Susan Phillips

StateImpact Pennsylvania Reporter

Susan Phillips tells stories about the consequences of political decisions on people's every day lives. She has worked as a reporter for WHYY since 2004. Susan's coverage of the 2008 Presidential election resulted in a story on the front page of the New York Times. In 2010 she traveled to Haiti to cover the earthquake. That same year she produced an award-winning series on Pennsylvania's natural gas rush called "The Shale Game." Along with her reporting partner Scott Detrow, she won the 2013 Alfred I. duPont-Columbia University Journalism Award for her work covering natural gas drilling in Pennsylvania. She has also won several Edward R. Murrow awards for her work with StateImpact. She recently returned from a year as at MIT as a Knight Science Journalism Fellow. A graduate of Columbia School of Journalism, she earned her Bachelor's degree in International Relations from George Washington University.

In an effort to boost natural gas exports, the Trump administration has reversed longstanding federal policy and approved transport of gas by rail anywhere in the country. Opposition has come from Hollywood stars, state attorneys general and local residents who worry about the danger this poses.

Gov. Tom Wolf
Matt Rourke / AP Photo

  

Pennsylvania Governor Tom Wolf says the state will continue its plans to cut carbon emissions. That's despite a surprise move by the U.S. Supreme Court on Tuesday that put a hold on Obama's initiative to force states to cut greenhouse gas emissions.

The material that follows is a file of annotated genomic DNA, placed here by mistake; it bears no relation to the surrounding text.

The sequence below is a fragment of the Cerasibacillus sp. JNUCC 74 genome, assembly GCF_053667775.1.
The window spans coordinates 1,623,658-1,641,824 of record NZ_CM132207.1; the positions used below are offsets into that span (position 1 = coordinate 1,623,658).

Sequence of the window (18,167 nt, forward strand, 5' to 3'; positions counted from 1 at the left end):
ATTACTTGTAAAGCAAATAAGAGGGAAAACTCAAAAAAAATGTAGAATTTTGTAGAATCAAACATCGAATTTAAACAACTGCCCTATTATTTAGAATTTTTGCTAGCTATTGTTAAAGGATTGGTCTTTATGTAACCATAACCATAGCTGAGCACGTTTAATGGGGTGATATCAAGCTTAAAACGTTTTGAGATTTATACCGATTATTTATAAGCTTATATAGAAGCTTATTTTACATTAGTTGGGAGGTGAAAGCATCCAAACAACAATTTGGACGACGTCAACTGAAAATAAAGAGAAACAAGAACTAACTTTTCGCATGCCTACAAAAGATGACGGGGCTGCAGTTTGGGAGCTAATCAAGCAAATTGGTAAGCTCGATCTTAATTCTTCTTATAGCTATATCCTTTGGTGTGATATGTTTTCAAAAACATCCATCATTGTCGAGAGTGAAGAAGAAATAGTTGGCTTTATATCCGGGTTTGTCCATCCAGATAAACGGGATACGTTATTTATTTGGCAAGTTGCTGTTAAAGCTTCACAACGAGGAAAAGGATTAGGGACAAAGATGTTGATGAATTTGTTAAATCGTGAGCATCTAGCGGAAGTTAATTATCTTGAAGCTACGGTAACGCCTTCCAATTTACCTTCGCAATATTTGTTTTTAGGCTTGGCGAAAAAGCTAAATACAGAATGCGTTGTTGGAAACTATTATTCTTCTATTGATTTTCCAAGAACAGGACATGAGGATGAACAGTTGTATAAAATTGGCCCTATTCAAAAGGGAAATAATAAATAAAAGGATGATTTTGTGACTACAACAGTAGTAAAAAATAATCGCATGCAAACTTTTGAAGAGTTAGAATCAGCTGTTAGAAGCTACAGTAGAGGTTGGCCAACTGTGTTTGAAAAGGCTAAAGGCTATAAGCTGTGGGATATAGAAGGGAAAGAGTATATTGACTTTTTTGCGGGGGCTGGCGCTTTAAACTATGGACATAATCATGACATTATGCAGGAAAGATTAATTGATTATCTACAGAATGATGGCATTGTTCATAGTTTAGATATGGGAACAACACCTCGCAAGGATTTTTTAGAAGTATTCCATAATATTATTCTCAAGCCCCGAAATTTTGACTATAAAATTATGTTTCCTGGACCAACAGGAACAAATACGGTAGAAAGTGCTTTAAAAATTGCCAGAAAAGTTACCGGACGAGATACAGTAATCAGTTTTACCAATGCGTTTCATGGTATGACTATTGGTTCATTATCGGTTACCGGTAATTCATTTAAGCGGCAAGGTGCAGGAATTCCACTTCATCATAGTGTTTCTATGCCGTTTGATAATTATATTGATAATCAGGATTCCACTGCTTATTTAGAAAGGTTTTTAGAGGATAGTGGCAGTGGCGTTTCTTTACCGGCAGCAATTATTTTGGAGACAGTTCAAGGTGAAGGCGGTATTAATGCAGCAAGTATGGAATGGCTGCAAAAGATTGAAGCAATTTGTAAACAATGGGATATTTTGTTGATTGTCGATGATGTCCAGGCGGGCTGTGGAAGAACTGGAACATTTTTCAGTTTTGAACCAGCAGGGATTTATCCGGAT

Pennsylvania has been on target to comply with the federal Clean Power Plan, and its target of reducing emissions 32 percent by 2030.

In the meantime, 27 other states opposed to the plan have challenged it in court. The Supreme Court has halted any further implementation of the plan until the court battle is over.

Lindsay Lazarski / WHYY

The Wolf Administration says Pennsylvania will be getting tens of thousands of new pipelines over the next couple of decades. Recently we reported on how poorly mapped some of these pipelines are.  Many of those unmapped pipelines are also unregulated. These are rural gathering lines, or pipelines that take the gas from the wellhead to a larger transmission line, or gas processing facility.

Lindsay Lazarski / WHYY

This story began with a simple task: Let’s make a pipeline map!

Everyone wants to know where all the new Marcellus Shale gas pipelines are or will be. The new proposals have been piling up.  Many have poetic names like Atlantic Sunrise, Mariner East, and Bluestone. There got to to be so many they started to get numbers: Mariner East I, Mariner East II.